29 Nov2007

magni3

Fishpan alert. Skip this post if you are offended by single-use silver implements. You were forewarned.

magni1

I lived and worked in Indonesia for several years in the early 1990’s and continued to visit the country frequently until a few years ago. Based in Jakarta during the week, we (Mrs. MM and I, no kid yet) headed out of the city on weekends, either back home to our permanent residence in Singapore, or fairly frequently, to the enchanting island of Bali. Mrs. MM and I loved our brief stays on the island, and we must have visited nearly two dozen times in all. We had our favorite haunts back then, but really it was more about getting away from a very hectic job and simply relaxing in some over-the-top hotel for a couple of nights at a time. And the Balinese are such wonderful people, so gentle, so spiritual, so accommodating to tourists. On one of our visits, we picked up this gorgeous sterling silver magnifying glass. I am blind as a bat without my eyeglasses, so that seemed like a good enough reason to buy a magnifying glass… but no, what really attracted us to this piece is that it was handcrafted by local artisans, using a traditional method of hammering silver discs. I believe the piece was designed and manufactured in the atelier of John Hardy, a foreigner who set up shop in Bali and who has since become rather famous for his beautiful silver pieces. Several chi-chi shops in the U.S. and Europe now carry his unique designs, but we certainly didn’t know that at the time. I have to admit, I rarely USE this item, it is more of a beautiful white elephant really, just something to enjoy as a visual feast. I also like holding it once in a while, it has a reassuring smoothness to it despite the pattern, and its heft is strangely comforting. A pain in the rear to clean, it has developed a nice patina over the years and while it may be something Mrs MM and i enjoy, some others would certainly raise an eyebrow or two quizzically… Here the magnifying glass is photographed on pages of an Atlas of old maps… it seemed an appropriate setting for a favorite doodad.

magni2

 

COMMENTS:

  1. Maria Clara says:

    It is a collector’s item now. I like the snake-skin like finish of the silver. Pretty soon I will need two magnifying glasses one on top of the other to read magazines as my eyes are eaten up by the computer and indoor fluorescent lightings. How about using a painter’s brush with a fine soft bristle to clean the groove?

    Nov 29, 2007 | 8:23 am

     
  2. alicia says:

    Absolutely Gorgeous! I have always like John Hardy designs,managing to purchase only a few small pieces. I have never been to Bali though and have heard that they don’t have a showroom where you can buy things cheaper than at retail. Have you managed to find the secret showroom? And more importantly. would you be willing to share the information? Ha ha! I just might have to go to Bali now!

    Nov 29, 2007 | 8:34 am

     
  3. Trish says:

    “fishpan alert” You are too funny! HAHAHAHAHA. But yes, it is purteeeh :)

    Nov 29, 2007 | 8:38 am

     
  4. Marketman says:

    alicia, we purchased this from a shop at an Aman resort, when they still had (maybe still do) access to the atelier of Mr. Hardy. The prices were very retail… but I note that now it is several times more pricey on internet offerings of similar items. They are becoming collectibles, definitely. Maria Clara, I am thinking maybe an old toothbrush might work?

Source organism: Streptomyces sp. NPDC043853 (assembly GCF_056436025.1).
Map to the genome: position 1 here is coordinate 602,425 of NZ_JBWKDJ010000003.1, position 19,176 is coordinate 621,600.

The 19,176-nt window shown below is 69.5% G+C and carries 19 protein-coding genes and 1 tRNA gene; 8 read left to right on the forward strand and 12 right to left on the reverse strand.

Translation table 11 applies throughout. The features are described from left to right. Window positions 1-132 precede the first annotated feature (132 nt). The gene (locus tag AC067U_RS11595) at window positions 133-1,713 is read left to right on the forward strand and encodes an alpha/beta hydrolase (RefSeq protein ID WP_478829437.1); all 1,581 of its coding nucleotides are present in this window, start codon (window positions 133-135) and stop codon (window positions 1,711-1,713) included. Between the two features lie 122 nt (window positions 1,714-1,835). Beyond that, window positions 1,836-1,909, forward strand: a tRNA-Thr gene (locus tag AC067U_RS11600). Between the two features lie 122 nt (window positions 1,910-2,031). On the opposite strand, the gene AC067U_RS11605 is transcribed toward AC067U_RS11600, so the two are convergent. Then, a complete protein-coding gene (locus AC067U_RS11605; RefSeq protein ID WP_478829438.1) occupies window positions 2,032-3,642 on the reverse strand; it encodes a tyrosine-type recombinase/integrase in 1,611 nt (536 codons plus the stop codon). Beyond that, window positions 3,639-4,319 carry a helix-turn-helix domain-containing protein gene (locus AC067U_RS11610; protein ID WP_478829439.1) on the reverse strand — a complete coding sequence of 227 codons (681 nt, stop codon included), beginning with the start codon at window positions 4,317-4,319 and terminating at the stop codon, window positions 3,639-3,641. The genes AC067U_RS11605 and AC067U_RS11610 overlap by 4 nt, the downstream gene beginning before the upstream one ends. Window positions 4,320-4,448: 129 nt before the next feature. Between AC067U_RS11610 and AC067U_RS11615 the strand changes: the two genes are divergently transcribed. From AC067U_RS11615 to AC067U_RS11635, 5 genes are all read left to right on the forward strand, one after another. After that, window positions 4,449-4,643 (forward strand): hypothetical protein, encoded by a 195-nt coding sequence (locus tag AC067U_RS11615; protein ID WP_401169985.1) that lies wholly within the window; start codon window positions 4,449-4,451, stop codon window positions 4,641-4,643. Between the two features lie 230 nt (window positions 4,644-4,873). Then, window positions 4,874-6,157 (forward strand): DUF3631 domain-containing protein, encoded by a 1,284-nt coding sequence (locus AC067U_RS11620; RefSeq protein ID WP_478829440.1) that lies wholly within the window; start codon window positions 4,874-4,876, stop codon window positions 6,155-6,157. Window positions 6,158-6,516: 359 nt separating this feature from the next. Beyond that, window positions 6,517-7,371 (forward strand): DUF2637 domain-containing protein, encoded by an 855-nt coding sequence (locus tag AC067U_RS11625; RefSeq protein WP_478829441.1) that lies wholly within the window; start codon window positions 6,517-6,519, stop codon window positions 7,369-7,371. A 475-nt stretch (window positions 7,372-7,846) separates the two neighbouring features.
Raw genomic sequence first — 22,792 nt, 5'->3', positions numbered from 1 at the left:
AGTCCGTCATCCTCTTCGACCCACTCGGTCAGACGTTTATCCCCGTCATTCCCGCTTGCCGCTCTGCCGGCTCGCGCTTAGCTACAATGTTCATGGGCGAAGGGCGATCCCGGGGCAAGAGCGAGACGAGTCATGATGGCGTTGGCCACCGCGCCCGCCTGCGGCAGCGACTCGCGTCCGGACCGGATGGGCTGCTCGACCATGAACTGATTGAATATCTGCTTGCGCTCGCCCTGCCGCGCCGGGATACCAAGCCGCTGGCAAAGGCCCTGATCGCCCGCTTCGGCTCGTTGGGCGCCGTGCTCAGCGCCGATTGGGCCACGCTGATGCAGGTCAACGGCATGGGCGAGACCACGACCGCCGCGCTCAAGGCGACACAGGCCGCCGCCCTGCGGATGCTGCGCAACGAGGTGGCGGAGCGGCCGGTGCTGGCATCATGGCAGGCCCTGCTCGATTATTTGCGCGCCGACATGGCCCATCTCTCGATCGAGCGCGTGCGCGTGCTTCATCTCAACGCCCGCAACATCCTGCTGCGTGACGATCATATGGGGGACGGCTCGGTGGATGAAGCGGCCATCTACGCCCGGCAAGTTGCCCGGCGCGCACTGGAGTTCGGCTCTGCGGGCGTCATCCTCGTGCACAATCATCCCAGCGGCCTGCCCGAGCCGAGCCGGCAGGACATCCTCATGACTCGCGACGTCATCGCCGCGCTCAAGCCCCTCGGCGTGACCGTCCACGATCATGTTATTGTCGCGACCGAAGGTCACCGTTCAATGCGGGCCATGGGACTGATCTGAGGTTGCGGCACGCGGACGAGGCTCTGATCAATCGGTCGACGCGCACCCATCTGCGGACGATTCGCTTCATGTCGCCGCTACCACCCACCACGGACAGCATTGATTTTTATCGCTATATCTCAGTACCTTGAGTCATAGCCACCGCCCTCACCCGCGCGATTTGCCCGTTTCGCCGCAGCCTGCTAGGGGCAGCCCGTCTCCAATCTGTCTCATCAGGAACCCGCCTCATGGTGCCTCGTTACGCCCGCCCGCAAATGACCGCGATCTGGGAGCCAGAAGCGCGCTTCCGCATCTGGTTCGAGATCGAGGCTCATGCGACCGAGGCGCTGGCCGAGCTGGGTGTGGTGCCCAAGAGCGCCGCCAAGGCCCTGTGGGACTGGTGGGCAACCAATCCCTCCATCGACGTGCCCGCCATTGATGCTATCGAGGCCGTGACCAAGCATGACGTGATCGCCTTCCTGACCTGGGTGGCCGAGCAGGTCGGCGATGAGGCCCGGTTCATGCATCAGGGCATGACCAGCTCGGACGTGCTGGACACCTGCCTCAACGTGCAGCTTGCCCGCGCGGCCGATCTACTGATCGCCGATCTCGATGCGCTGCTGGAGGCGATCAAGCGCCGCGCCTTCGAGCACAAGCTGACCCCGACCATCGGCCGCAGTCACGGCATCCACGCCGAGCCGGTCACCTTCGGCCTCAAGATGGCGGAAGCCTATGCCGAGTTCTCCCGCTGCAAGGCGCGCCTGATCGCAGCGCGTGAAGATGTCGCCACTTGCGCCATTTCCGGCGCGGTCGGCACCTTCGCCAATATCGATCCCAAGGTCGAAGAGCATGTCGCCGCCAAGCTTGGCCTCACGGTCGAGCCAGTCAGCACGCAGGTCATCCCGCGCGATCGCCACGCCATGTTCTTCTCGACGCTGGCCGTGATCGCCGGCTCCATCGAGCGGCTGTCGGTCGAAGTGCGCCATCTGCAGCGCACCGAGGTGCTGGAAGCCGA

Nov 29, 2007 | 9:03 am

     
  5. shalimar says:

    to clean that piece you need a soft cloth, a soft toothbrush for babies, q tip and toothpick then para kasi mga christofle ;-) great piece MM

    Nov 29, 2007 | 9:36 am

     
  6. Artisan Chocolatier says:

    FANTASTIC!!!

    MM, I think you got your grandma’s gene for finding such ABSOLUTELY BEAUTIFUL art pieces.

    Nov 29, 2007 | 10:12 am

     
  7. Fabian M says:

    An activity we like using magnifying glasses for are going thru atlases! It’s fun to read a novel set in France, Africa, etc. and to look up the locations in at atlas.

    Nov 29, 2007 | 10:14 am

     
  8. pusa says:

    very beautiful magnifying glass! have always been fascinated by one because of an old lady i’ve known have used such to read and sometimes she let me play with her reading tool ;)

    Nov 29, 2007 | 10:25 am

     
  9. lee says:

    The piece has a nice reptilian texture like a snake curled up on a dew. (drama) but really, that magnifying glass is a keeper.

    I was an ant bully in my younger days, zapping red ants on a sunny day with killer beams from my father’s plastic handled magnifying glass…

    i like that atlas of old maps. The Philippines look short, squat, and missing a few thousand islands, nice…

    Nov 29, 2007 | 10:25 am

     
  10. Michael says:

    This would come in handy just in case you find yourself trapped in a deserted island with no matches to start a fire for cooking. Good thing you just happen to carry your sterling silver magnifying glass with you :)

    Nov 29, 2007 | 12:00 pm

     
  11. elaine says:

    That is indeed a lovely magnifying glass. I’ve never appreciated single-use implements(as my mom have a quite a few, also)until I started reading about it in your posts. There’s a special cloth for cleaning silver, white gold and it should be perfect with your piece. It does look good with your atlas of old maps(a real keeper)!

    Nov 29, 2007 | 6:43 pm

     
  12. sister says:

    John Hardy manufactures in Bali, you can visit his large, architecturally interesting, worker friendly, workshops by appointment. Don’t worry about cleaning in between the “scales” the dark areas often highlight the polished area’s design. The same holds true for chased or repousse silver.

    Nov 29, 2007 | 8:07 pm

     
 

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